Validity of the walking scale for spinal cord injury and other domains of function in a multicenter clinical trial

Short Title:
Model System:
SCI
Reference Type:
Journal Article
Accession No.:
Journal:
Neurorehabilitation & Neural Repair
Year, Volume, Issue, Page(s):
2007, vol. 21, issue 6, pp 539-550
Publication Website:
Abstract:
Objective. To demonstrate criterion (concurrent and predictive) and construct validity of the Walking Index for Spinal Cord Injury (WISCI) scale and other walking measures in the Spinal Cord Injury Locomotor Trial (SCILT). Design. Prospective multicenter clinical trial of a walking intervention for patients with acute traumatic spinal cord injury (SCI). Participants/Methods. Body weight-supported treadmill training was compared to overground mobility training in 146 patients with incomplete SCI (C4 to L3) enrolled within 8 weeks of onset and treated for 12 weeks. Primary outcome measures were the Functional Independence Measure (FIM), 50-foot walking speed (50FW-S), and 6-minute walking distance (6MW-D), tested 3, 6, and 12 months after entry. Secondary measures were the Lower Extremity Motor Score (LEMS), Berg Balance Scale (BBS), WISCI, and FIM locomotor score (LFIM), assessed at 6 centers by blinded observers. Data for the 2 arms were combined since no significant differences in outcomes had been found. Results. Correlations with WISCI at 6 months were significant with BBS (r = .90), LEMS (r = .85), LFIM (r = .89), FIM (r = .77), 50FW-S (r = .85), and 6MW-D (r = .79); similar correlations occurred at 3 and 12 months. Correlations of change scores from baseline WISCI were significant for change scores from baseline of LEMS/BBS/LFIM. Correlation of baseline LEMS and WISCI at 12 months were most significant (r = .73). The R2 of baseline LEMS explained 57% of variability of WISCI levels at 3 months. Conclusion. Concurrent validity of the WISCI scale was supported by significant correlations with all measures at 3, 6, and 12 months. Correlation of change scores supports predictive validity. The LEMS at baseline was the best predictor of the WISCI score at 12 months and explained most of the variance, which supported both predictive and construct validity. The combination of the LEMS, BBS, WISCI, 50FW-S, and LFIM appears to encompass adequate descriptors for outcomes of walking trials for incomplete SCI.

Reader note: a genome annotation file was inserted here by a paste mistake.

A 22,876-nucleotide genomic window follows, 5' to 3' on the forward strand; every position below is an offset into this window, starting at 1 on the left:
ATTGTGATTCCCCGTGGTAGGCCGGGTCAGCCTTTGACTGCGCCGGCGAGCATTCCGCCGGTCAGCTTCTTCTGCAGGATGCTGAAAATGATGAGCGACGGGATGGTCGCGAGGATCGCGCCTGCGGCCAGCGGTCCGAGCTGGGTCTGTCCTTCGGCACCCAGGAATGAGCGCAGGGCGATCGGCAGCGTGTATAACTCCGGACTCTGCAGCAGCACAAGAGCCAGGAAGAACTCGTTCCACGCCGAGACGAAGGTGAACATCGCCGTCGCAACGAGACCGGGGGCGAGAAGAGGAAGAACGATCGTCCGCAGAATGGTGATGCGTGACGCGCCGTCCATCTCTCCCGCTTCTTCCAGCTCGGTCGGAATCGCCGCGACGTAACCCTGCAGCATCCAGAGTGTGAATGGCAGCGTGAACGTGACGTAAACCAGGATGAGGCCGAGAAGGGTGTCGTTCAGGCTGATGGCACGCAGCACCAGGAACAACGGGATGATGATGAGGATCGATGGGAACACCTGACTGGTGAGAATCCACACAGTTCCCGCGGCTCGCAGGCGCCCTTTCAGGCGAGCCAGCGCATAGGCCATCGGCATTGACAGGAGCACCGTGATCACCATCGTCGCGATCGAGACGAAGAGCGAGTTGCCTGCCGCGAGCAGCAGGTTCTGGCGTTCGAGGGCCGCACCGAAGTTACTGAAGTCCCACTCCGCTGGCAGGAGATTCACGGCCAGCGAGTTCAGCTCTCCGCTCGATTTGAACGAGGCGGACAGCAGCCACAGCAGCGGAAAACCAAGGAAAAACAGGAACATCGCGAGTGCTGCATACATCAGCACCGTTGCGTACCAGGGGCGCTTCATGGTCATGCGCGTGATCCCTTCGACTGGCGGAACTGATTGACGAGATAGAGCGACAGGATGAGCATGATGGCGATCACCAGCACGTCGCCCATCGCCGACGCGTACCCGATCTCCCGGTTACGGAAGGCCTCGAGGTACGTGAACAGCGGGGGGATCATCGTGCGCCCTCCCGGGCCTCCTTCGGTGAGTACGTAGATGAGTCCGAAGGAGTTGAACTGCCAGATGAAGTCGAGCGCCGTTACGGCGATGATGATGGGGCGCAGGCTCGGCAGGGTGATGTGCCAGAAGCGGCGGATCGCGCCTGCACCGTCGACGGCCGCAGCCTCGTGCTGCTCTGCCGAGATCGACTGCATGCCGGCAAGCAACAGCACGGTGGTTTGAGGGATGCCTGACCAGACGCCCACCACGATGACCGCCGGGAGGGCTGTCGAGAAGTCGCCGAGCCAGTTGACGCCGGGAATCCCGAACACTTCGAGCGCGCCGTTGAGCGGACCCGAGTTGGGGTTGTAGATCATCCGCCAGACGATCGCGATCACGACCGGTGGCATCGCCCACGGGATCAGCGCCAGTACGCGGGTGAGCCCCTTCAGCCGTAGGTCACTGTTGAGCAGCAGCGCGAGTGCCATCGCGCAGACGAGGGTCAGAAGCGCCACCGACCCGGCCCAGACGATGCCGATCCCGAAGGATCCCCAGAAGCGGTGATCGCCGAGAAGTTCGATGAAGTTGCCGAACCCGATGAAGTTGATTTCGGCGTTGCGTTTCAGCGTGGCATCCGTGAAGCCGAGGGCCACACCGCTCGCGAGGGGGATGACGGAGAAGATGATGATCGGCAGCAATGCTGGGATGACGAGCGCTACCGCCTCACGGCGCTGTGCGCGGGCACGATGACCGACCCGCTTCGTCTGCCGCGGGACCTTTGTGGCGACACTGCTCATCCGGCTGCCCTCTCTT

Author(s):
Ditunno, J.F.; Barbeau, H.; Doblin, B.H.; Elashoff, R.; Harkema, S.; Marino, R.J.;, Hauck, W.W.; Apple, D; Basso, D.M.; Behrman, A.; Deforge, D.; Fugate, L.; Saulino, M.; Scott, M.; Chung, J.
Author Address(es):

Some items may be available for document delivery from the National Rehabilitation Information Center. Make a note of the title and any accession number and contact NARIC at 800-346-2742 to request a copy. There is a charge for document delivery from the NARIC collection.